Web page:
How to write and publish a book: Tips from author Patrick Mork

 In Author Q&A, The secrets behind the practice of good writing, Tips for Writers

Richard recently collaborated with business guru and author Patrick Mork on his memoir/ self-help book,  Step Back and Leap: 9 Keys to Unlock Your Life and Make Sh*t Happen. In this article, how to write a publish a book: tips from author Patrick Mork you will gain insight and unlock great writing advice.

Patrick uses personal stories and real-life challenges and weaves them in with the 9 indispensable “keys” he used to overcome each challenge and reinvent himself. He incorporates practical tips for readers facing similar challenges.

Patrick answered some questions for us, and we are sure his advice will be helpful in overcoming the challenges you may be facing in your writing and publishing journey  – or your life.

1) Tell us a bit about the collaborative process of writing your book with Richard?

I think we worked really, really well together. It never felt like a business transaction where you’re just working with a provider or a supplier. I felt that it was much more of a partnership. That was also reflected in the way that we structured our agreement in terms of Richard being a co-author. We were able to connect on a deep level and have fun doing this project which I think made it successful. Ultimately, I think this helped upgrade the quality of the product.

One of the great things about working with All About Writing was the feeling of partnership and a very close, tight-knit collaboration.

2) How did the book change from the initial idea to the final product?

One of the things that changed a lot was Richard helping with structuring the book. He had the idea of going back into my history and looking at my past. We structured it by using a story from the past to lead into a story from the present that has similar themes. We started in Mexico when I was ten and then jumped to Silicon Valley when I was forty-five. The stories are addressing the same challenges, but at different stages in life. I think that that helped readers understand a little bit more about me as a person which helped keep them engaged. So, in that respect, the final product was very different from the first draft. It was much more polished, much more well-structured, and we changed the perspective.

3) How were you able to inject your voice into passages framed initially by your collaborator?

I think this is one of the things we did really well. Richard and I would get together every Saturday for an hour or two and through these interviews, he was able to get a fairly good idea of my voice. He would also send me a draft of each chapter and I would read through it and make edits and changes until I felt comfortable that it was really on brand for me. For example, he would sometimes use words and phrases that were UK vernacular and would edit these to be closer to my US vernacular.

4) Do you think the combination of memoir and self-help in your book works?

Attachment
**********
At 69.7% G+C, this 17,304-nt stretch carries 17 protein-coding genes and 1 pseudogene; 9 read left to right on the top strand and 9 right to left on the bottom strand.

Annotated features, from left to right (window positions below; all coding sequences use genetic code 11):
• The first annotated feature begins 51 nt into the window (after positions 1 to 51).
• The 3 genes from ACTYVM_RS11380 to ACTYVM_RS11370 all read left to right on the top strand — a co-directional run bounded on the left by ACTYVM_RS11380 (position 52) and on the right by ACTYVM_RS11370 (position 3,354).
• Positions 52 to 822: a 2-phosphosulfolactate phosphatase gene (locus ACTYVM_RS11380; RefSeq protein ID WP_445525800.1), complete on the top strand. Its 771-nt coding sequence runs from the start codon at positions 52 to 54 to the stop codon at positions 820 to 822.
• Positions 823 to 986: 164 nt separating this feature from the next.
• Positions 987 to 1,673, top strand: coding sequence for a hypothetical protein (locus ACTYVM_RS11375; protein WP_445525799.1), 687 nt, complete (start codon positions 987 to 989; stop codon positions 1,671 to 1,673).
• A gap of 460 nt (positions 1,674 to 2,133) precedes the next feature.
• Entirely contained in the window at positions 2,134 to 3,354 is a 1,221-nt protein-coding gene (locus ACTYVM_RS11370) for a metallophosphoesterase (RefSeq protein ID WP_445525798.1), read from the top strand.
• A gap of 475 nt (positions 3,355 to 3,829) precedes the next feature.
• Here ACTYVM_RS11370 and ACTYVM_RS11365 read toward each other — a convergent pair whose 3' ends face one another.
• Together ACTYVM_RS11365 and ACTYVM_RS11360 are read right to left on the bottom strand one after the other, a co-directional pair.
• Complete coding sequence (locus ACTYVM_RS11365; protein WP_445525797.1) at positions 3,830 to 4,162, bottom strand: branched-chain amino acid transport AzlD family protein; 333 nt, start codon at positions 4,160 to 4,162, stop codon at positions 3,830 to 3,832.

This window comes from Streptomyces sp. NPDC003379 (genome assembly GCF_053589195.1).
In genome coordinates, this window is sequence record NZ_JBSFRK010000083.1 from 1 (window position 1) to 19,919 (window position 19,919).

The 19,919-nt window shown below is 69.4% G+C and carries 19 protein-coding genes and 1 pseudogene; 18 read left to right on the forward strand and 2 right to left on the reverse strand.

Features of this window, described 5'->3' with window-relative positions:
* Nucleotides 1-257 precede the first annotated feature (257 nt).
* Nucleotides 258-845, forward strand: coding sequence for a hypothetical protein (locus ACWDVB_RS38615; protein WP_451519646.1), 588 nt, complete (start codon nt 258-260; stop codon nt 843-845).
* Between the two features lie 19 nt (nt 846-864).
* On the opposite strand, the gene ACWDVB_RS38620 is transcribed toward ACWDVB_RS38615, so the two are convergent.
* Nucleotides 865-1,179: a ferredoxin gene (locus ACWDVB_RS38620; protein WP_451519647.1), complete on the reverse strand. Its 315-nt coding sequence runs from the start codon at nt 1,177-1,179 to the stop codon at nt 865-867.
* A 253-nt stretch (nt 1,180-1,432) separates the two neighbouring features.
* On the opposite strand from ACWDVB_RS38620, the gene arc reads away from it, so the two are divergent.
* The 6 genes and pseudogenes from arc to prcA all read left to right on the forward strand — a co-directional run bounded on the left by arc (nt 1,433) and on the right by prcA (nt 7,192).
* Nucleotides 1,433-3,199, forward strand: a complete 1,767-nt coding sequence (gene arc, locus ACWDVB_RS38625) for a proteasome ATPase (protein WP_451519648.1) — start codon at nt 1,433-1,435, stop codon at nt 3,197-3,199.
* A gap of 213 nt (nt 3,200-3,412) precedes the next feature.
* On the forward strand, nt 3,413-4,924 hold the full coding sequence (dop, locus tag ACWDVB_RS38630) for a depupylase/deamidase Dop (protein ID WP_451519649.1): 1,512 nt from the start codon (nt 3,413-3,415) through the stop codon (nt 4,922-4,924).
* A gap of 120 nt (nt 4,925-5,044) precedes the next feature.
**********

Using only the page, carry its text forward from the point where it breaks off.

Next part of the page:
Yes, I think it works well. I got feedback from a number of readers that was one of the things that they really liked about the book.

For example, the CEO of a big company in South America said he was initially dreading reading a business book but was pleasantly surprised because it really doesn’t read like a business book. The book is mostly a memoir. The focus was on my stories and then we added two or three useful exercises at the end of each chapter based on the topic of the chapter. This helped readers to take in information without feeling like they were being spoon-fed.

Using real stories also helped readers to connect with the book. Many people related to the book because they have been through similar experiences such as getting divorced or getting fired.

5) What advice could you give to writers who are struggling with motivation?

  • You need to be clear on your purpose for writing the book. When you’re clear on your values, then motivation becomes intrinsic. For me the motivation was to help other people. I know that a lot of people struggle to make changes in their lives, whether professionally or personally and I wanted to help people get through this. You need to find a purpose that is bigger than yourself. If your motivation is to make millions of dollars from writing, find something else.
  • You have to build habits. The people that are most successful in anything, including authors, are the ones who are the most consistent and build incredibly strong habits. I think developing good habits and understanding how to develop good habits is essential to motivation.
  • The last tip I would give people who are struggling with motivation is, you need to build a team. You have to be accountable to somebody besides yourself. If you lock yourself in a room somewhere and you say, “I’m going to write a bestseller”, it’s going to be very difficult unless you have incredible amounts of willpower and discipline. Building a small team and being accountable to other people drives your motivation. I was telling people for months that this book was coming out and the more people I told, the more I made myself accountable to other people.